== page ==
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Requirements tracing tools can manage legacy systems, too

The new requirements-driven process, more control of component-level legacy issues, and helping hand off system-level projects are advantages to using requirements tracing tools in managing legacy military systems

When it comes to managing , one option, of course, is to stay with the status quo. But the status quo typically amounts to many man hours spent manually slogging through the system’s legacy artifacts and hoping nothing important gets overlooked. A more effective approach is to connect these legacy artifacts to an automated requirements tracing tool, however, which can help show how legacy devices and systems are interconnected. There are four reasons why this second option of utilizing automated requirements tracing tools might make sense.

The new normal: Requirements-driven process

First, using requirements tracing tools is consistent with a subtle but clear shift in the military and aerospace industry’s approach. Military contractors today are unlikely to obtain customer or regulatory sign-off on a project if the contractor has merely practiced a minimal, after-the-fact approach to compliance. The new goal is embracing standard requirements-driven processes that encourage more efficiency, reuse, and integration at all project stages.

One example of this shift is the DO-254 standard, formally implemented as policy by the FAA in 2005. DO-254 covers complex electronic hardware for avionics systems, mandating requirements capture and tracking throughout the design and verification process for devices such as , PLDs, and ASICs.

The bottom line is that in the years ahead, military and aerospace customers will likely demand increasingly transparent and requirements-driven approaches to all technical projects. For now the focus is on new devices and systems, but it seems inevitable that soon enough, the same will be required of legacy technology. A requirements tracing tool can prepare the industry now for what is to come.

More control of component-level legacy issues

Second, requirements tracing tools can deliver results today, particularly when it comes to managing issues with legacy components. Consider the case of a company that builds electronic components for passenger aircraft. When a 15-year-old component containing a circuit board with a simple PLD controlling the deployment of the evacuation slide needed to be updated, the company had to scramble because the original PLD was no longer available. Its efforts to procure and configure a new PLD would have been easier and less risky if it could have had clear visibility of the relationships of all the legacy documentation, especially the test cases mapping to the specific device requirements. A properly configured requirements tracing tool would have made such visibility possible.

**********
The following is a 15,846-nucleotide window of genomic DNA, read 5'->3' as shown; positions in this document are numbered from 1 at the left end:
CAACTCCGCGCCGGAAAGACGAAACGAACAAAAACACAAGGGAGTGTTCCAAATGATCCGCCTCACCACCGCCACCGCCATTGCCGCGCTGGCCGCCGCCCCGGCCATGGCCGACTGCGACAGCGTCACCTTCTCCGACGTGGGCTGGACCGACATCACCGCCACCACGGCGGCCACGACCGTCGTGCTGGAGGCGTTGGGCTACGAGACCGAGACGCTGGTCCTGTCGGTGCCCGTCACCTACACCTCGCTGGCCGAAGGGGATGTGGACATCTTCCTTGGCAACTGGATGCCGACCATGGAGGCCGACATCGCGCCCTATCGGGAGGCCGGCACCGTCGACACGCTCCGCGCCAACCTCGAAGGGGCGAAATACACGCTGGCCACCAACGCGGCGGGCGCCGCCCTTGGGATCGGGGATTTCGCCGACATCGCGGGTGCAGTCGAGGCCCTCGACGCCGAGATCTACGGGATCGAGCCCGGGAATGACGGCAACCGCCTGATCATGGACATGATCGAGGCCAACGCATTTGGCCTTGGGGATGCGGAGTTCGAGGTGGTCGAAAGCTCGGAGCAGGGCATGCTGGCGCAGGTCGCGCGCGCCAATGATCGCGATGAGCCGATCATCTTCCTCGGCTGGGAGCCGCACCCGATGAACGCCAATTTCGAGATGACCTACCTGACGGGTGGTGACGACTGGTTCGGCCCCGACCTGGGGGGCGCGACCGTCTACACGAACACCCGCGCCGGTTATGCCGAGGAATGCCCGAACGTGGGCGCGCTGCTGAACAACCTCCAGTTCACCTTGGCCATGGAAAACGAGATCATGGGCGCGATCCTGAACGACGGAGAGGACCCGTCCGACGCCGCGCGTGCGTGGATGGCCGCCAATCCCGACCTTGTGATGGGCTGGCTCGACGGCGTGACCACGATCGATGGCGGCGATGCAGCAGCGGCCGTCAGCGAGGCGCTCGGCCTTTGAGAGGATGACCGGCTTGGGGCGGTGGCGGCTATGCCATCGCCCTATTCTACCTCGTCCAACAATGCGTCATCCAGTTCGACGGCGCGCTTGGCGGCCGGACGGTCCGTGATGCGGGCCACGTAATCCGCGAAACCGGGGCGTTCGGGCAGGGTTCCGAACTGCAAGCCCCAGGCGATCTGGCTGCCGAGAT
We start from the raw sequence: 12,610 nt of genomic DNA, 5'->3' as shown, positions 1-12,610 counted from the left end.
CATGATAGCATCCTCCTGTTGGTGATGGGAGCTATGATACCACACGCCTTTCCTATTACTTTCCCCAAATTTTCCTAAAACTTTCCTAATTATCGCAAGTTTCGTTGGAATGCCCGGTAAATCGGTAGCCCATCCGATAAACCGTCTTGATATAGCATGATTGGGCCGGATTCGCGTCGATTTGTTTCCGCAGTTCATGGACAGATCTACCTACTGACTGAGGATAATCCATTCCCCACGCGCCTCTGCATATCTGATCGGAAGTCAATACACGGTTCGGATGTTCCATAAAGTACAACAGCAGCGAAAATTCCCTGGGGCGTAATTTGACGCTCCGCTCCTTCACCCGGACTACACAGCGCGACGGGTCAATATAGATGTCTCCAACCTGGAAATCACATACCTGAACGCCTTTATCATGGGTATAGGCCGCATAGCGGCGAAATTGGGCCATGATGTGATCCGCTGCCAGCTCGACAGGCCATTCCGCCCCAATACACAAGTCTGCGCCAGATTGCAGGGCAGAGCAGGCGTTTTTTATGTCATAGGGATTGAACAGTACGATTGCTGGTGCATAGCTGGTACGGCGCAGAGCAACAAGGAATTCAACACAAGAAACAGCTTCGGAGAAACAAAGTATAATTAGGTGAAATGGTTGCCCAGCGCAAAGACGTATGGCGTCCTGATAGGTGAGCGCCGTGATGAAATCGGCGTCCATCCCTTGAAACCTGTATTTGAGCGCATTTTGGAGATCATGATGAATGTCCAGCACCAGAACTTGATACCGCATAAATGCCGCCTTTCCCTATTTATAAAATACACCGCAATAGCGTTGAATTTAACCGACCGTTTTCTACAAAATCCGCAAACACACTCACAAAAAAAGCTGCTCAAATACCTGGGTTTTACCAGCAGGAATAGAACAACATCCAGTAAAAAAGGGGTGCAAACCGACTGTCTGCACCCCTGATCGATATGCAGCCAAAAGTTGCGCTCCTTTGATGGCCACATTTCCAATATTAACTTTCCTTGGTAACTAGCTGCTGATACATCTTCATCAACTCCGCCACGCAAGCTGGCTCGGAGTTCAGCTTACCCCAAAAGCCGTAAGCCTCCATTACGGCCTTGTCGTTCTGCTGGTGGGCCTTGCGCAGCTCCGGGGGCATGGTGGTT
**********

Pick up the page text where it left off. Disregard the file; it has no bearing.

Help in handing off system-level projects

Third, such tools can manage legacy issues at the system level, as well. Consider another example, this one concerning an engineering team working on virtual prototypes for key performance aspects of a new missile system. The team has generated vast numbers of SysML or UML files, and then uses these files to build software-based simulation models to help understand if the missile will fly well in an expected set of conditions (air pressure, thrust, and so on).

These simulation models, virtual prototypes that can be shared with customers, can become legacy artifacts of their own. This is especially true for large, long-lived platform projects that typically involve developing multiple product variants over the life of the platform. Again, a requirements tracing tool is key in alleviating any future difficulties.

Data adds transparency: A relief to risk-averse cultures

At one firm, a technical manager on the maintenance side of a bifurcated engineering division mentioned that his group should not even accept projects from the new product development team unless all the relevant documentation, test files, and code are loaded in a requirements tracing tool.

How hard this technical manager pushes for requirements tracing tool adoption depends on the culture of his employer. In general, change is slow in the military and aerospace sectors, which are relatively top down and risk averse. So … the fourth and possibly most important benefit to utilizing requirements tracing tools is this: Properly connected to project data, such requirements tracing tools, including ’ ReqTracer, for example, can be used as real-time project dashboards. These tools enable all project stakeholders to better understand dependencies among system artifacts – and the risks involved in making needed changes and upgrades.

Ultimately, manual processes mean more risk

In short, yes, it is always challenging to propose adopting a new tool. But the bigger potential time and resource sink is the effort and associated risk of trying to manually trace documentation and design artifacts written by long-retired colleagues.

Pete Decher is the program manager for requirements tools in the Design Creation and Synthesis Division at Mentor Graphics. He has more than 30 years of experience in and electronic system design and test. Pete holds a B.S. in Electrical Engineering from Georgia Tech and an M.S.E.E. from Stanford University. He can be contacted at pete_decher@mentor.com.

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